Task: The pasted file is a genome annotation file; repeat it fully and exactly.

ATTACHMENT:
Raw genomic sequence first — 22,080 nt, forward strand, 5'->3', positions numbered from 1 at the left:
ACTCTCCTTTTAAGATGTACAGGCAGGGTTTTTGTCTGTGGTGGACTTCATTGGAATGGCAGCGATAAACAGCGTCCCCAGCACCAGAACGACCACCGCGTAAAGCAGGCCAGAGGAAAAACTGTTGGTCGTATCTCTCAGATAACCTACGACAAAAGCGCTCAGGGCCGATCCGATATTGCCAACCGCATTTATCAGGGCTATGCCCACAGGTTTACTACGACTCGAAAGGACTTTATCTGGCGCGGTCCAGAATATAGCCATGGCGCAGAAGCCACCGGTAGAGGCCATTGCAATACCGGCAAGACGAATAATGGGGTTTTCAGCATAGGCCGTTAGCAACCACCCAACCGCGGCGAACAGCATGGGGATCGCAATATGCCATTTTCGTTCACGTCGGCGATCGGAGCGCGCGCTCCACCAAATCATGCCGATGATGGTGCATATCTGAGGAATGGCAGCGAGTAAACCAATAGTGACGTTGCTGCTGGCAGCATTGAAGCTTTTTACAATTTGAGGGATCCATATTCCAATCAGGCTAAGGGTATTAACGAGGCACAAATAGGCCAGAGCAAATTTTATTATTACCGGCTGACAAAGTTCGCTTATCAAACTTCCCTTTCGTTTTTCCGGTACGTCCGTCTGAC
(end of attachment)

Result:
Raw genomic sequence first — 22,080 nt, forward strand, 5'->3', positions numbered from 1 at the left:
ACTCTCCTTTTAAGATGTACAGGCAGGGTTTTTGTCTGTGGTGGACTTCATTGGAATGGCAGCGATAAACAGCGTCCCCAGCACCAGAACGACCACCGCGTAAAGCAGGCCAGAGGAAAAACTGTTGGTCGTATCTCTCAGATAACCTACGACAAAAGCGCTCAGGGCCGATCCGATATTGCCAACCGCATTTATCAGGGCTATGCCCACAGGTTTACTACGACTCGAAAGGACTTTATCTGGCGCGGTCCAGAATATAGCCATGGCGCAGAAGCCACCGGTAGAGGCCATTGCAATACCGGCAAGACGAATAATGGGGTTTTCAGCATAGGCCGTTAGCAACCACCCAACCGCGGCGAACAGCATGGGGATCGCAATATGCCATTTTCGTTCACGTCGGCGATCGGAGCGCGCGCTCCACCAAATCATGCCGATGATGGTGCATATCTGAGGAATGGCAGCGAGTAAACCAATAGTGACGTTGCTGCTGGCAGCATTGAAGCTTTTTACAATTTGAGGGATCCATATTCCAATCAGGCTAAGGGTATTAACGAGGCACAAATAGGCCAGAGCAAATTTTATTATTACCGGCTGACAAAGTTCGCTTATCAAACTTCCCTTTCGTTTTTCCGGTACGTCCGTCTGAC